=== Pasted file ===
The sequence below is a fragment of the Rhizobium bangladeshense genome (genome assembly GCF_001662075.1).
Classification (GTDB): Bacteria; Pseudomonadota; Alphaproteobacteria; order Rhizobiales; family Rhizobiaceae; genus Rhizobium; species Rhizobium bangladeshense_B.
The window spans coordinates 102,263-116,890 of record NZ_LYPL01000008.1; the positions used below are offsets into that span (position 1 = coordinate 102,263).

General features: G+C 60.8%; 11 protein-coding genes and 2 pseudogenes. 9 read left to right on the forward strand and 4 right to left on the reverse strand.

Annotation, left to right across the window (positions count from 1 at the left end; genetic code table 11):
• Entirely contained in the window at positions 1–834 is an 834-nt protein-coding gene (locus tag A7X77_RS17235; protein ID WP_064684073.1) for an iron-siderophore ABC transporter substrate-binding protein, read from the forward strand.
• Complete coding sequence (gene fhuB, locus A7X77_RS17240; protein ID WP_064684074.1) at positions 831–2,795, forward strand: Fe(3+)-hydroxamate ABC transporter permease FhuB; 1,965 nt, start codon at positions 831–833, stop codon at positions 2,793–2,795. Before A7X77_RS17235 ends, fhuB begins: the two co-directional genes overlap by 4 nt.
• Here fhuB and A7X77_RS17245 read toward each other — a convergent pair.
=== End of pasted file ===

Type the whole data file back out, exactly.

The sequence below is a fragment of the Rhizobium bangladeshense genome (genome assembly GCF_001662075.1).
Classification (GTDB): Bacteria; Pseudomonadota; Alphaproteobacteria; order Rhizobiales; family Rhizobiaceae; genus Rhizobium; species Rhizobium bangladeshense_B.
The window spans coordinates 102,263-116,890 of record NZ_LYPL01000008.1; the positions used below are offsets into that span (position 1 = coordinate 102,263).

General features: G+C 60.8%; 11 protein-coding genes and 2 pseudogenes. 9 read left to right on the forward strand and 4 right to left on the reverse strand.

Annotation, left to right across the window (positions count from 1 at the left end; genetic code table 11):
• Entirely contained in the window at positions 1–834 is an 834-nt protein-coding gene (locus tag A7X77_RS17235; protein ID WP_064684073.1) for an iron-siderophore ABC transporter substrate-binding protein, read from the forward strand.
• Complete coding sequence (gene fhuB, locus A7X77_RS17240; protein ID WP_064684074.1) at positions 831–2,795, forward strand: Fe(3+)-hydroxamate ABC transporter permease FhuB; 1,965 nt, start codon at positions 831–833, stop codon at positions 2,793–2,795. Before A7X77_RS17235 ends, fhuB begins: the two co-directional genes overlap by 4 nt.
• Here fhuB and A7X77_RS17245 read toward each other — a convergent pair.